Your average Joe and Jane Sixpack saving six months’ worth of salary before they even make more than a smidgeon of progress on their debt? Seriously?

      Maybe — MAYBE — one percent of folks can pull that off without ending up in a WORSE financial place than they were when they started.

      (At least Keeffe suggests that all but one credit card should be cut up. That’s worth something, I suppose.)



    3. On July 12, 2010 @ 2:20 pm,
      JENN wrote:

      Wow – I am so glad I’ve never run across that book. That is completely horrible advice. There are so many approaches to paying off debt, but I can’t believe anyone out there would feel good about paying just the minimum month after month and continuing to get a bill that never goes down each month. All that would do make me sick.



    4. On July 12, 2010 @ 2:50 pm,
      Denise wrote:

      Eh, it’s a continuum. The basic idea of getting an emergency fund *first*, before paying extra on debts, is fine. But how much? $100? $500? $1000? One month’s expenses? Two?

      When you get to the ends of the range, things are pretty close to black-and-white: one cent is too little, a million dollars is too much.

      In the middle of the range, things are mushier. $500 might be a perfectly acceptable first-step amount for one person, but another might need $2000.

      Having said that… I agree with you. I think six months savings is an unrealistic initial goal, and it’s setting the vast majority up for failure, where failure = eternal minimum payments + an emergency fund that never quite breaks the two-month level.

      It’s a good goal as part of an overall plan, but it’s too large at the outset. Like telling someone who’s 50lbs overweight that they should focus on running the Boston Marathon before they even start worrying about how many veggies they’re eating.

      It might work for a tiny percentage of people, but it wouldn’t work for me. (And by “tiny percentage”, I mean that I would be surprised if it worked for even the 1% MAYBE you mention. I’m thinking more along the lines of parts per million.)

      Combine that with the dubious logic of some of the other statements you mentioned, and the overall impression is that the author doesn’t really understand how the average person relates to money.

      Makes me wonder if the author’s views have changed over the past 15 years – and if they have, whether her writings reflect that.



    5. On July 12, 2010 @ 8:48 pm,
      Denise wrote:

      Huh. I’ve spent too much time in support forums, I think, because the more I thought about it, the more I realized what this reminds me of. There’s a website (flylady.net) for helping people (mostly women) get a handle on housework. It’s not to everyone’s taste, but the people who find success with it generally seem to be able to take what works for them and leave the rest: “I follow the FlyLady method, but I…”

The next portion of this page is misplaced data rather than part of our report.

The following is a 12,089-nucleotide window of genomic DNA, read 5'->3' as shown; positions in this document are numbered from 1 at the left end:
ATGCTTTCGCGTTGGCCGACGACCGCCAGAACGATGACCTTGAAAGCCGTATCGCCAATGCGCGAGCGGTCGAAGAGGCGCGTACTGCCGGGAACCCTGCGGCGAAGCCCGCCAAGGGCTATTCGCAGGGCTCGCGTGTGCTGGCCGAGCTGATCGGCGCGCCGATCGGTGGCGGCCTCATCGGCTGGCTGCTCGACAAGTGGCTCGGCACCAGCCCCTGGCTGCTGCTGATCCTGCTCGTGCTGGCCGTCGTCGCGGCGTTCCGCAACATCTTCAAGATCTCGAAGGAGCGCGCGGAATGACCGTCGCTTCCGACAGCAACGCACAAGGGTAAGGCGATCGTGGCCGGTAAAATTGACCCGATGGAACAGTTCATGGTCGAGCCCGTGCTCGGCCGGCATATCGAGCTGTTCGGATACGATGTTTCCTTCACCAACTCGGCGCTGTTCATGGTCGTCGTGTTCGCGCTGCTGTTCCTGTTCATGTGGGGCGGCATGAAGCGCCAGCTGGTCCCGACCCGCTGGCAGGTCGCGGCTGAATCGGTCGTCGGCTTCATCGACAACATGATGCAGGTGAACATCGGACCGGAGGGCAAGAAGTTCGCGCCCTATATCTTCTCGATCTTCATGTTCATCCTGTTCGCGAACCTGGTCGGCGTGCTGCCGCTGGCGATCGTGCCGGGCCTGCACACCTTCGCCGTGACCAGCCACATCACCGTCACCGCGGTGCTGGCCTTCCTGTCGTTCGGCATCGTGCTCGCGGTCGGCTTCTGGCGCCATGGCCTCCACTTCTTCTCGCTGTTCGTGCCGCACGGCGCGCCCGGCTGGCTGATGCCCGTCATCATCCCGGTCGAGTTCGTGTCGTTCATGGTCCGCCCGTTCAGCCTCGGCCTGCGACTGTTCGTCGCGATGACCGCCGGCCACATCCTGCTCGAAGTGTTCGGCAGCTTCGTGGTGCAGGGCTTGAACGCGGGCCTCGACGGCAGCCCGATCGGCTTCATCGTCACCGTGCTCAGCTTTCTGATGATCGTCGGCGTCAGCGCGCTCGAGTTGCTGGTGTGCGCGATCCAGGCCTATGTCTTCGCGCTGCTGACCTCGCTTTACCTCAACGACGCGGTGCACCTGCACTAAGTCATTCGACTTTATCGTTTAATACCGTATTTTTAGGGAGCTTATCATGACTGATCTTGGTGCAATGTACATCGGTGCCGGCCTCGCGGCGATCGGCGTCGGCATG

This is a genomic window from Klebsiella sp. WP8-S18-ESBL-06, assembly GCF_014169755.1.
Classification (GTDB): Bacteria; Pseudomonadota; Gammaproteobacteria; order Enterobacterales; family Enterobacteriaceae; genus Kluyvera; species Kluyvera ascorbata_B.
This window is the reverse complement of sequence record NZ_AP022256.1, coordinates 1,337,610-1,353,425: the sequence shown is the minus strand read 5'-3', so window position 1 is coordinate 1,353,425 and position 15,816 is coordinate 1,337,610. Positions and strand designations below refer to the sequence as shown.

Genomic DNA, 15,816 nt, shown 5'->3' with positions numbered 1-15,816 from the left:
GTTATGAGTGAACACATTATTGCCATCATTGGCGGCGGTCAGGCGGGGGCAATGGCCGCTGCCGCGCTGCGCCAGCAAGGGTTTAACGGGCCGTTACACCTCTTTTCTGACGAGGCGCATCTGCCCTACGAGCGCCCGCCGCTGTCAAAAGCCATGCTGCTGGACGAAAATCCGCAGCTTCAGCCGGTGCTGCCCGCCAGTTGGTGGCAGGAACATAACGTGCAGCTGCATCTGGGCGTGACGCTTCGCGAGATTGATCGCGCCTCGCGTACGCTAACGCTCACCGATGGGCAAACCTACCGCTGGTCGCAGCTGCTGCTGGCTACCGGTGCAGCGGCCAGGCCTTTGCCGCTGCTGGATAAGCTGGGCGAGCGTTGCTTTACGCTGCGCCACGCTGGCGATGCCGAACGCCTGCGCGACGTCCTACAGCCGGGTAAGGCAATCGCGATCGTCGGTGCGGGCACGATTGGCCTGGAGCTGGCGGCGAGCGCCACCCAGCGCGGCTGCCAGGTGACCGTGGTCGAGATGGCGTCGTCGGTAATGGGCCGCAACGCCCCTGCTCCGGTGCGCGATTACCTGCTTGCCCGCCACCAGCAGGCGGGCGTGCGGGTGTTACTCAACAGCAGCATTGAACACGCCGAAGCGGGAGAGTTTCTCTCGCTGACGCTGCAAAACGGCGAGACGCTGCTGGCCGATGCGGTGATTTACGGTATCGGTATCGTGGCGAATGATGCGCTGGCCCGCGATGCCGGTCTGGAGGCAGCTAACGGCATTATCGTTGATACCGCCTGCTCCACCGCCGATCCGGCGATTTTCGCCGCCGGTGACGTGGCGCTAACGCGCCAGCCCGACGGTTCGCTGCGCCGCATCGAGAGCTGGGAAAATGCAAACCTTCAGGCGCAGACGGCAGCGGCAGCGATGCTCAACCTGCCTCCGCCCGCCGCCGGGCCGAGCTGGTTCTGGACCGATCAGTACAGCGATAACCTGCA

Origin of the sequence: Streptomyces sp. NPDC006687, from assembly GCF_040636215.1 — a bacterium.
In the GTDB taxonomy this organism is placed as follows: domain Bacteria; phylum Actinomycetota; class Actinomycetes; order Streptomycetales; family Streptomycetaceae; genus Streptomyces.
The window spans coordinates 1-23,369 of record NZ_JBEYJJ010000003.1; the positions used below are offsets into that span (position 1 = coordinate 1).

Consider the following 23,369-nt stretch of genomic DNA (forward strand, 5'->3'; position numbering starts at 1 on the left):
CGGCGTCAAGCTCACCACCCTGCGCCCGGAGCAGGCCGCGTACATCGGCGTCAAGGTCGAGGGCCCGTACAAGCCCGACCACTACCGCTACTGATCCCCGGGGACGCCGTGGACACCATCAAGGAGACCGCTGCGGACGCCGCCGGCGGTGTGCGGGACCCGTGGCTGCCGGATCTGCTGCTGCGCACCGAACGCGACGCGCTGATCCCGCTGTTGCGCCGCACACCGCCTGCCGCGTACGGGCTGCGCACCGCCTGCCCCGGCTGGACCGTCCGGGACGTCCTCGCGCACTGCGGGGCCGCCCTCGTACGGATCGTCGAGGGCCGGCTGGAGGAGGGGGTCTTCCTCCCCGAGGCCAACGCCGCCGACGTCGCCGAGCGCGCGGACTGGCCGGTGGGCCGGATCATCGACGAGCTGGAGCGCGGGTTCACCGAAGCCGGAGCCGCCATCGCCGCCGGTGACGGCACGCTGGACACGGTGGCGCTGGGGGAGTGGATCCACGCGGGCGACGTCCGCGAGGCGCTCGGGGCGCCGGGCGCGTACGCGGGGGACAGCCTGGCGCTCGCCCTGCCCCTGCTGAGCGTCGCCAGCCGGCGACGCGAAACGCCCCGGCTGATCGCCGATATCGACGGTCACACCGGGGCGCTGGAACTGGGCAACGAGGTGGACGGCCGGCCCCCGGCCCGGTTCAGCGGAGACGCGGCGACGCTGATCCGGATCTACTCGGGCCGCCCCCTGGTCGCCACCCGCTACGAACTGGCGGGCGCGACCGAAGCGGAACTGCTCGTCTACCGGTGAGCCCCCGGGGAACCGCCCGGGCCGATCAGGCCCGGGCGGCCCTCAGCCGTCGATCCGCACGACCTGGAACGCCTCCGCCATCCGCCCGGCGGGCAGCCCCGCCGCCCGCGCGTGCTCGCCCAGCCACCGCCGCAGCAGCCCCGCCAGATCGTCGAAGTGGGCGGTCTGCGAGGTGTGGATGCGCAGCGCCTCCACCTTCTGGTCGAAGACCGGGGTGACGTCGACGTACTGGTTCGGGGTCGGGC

And I see this book as having the same potential. It may be nigh-impossible for 99.99% of the world to follow as written, but it may be a good starting point for rethinking the attitudes.

      And it wouldn’t surprise me at all to find that people who had success with Okeeffe’s methods ended up modifying things into a close approximation of Ramsey’s Baby Steps: “Well, I can’t justify saving six months of expenses, but I can do one month. And then I’ll start paying the bills in earnest.”

      But there, I’m projecting. I struggled to keep any amount of money in savings when there were debts to pay off. (I had $2000, but that was only because that was the minimum for free checking.) Beyond that? Ha. I wanted those debts gone gone gone far more than I wanted a cushy safety net of savings.

      In 1995, I was earning about $28000. Six months of expenses would have been about $8000. Keep $6000 extra in savings? Not a chance.



    6. On July 22, 2010 @ 11:21 pm,
      Lou wrote:

      That idea is the biggest bullshit I have ever read!



    7. On July 27, 2010 @ 8:08 pm,
      Shaun wrote:

      I got into thinking about that idea. Either ways have their own way but as to practicality, It still does not give justice to what its purpose is. Elimination of debt is something almost everyone adheres but it is also a hard work to do. For me, taking a dignified self control is the most effective way out.



    8. On February 14, 2011 @ 7:50 pm,
      Yadgyu wrote:

      Debt is a part of life. 

      The sooner you realize that, the less time and money you can waste trying to eliminate it. The debt really isn’t the problem: the worry about debt is. As soon as you become ambivalent to your debt, the better quality of life you can live.

      Besides, being debt-free is not going to make you rich. Many rich people are in debt and they even manage to get richer while being in debt. The fantasies about wealth were written decades ago. You NEED debt in order to get rich!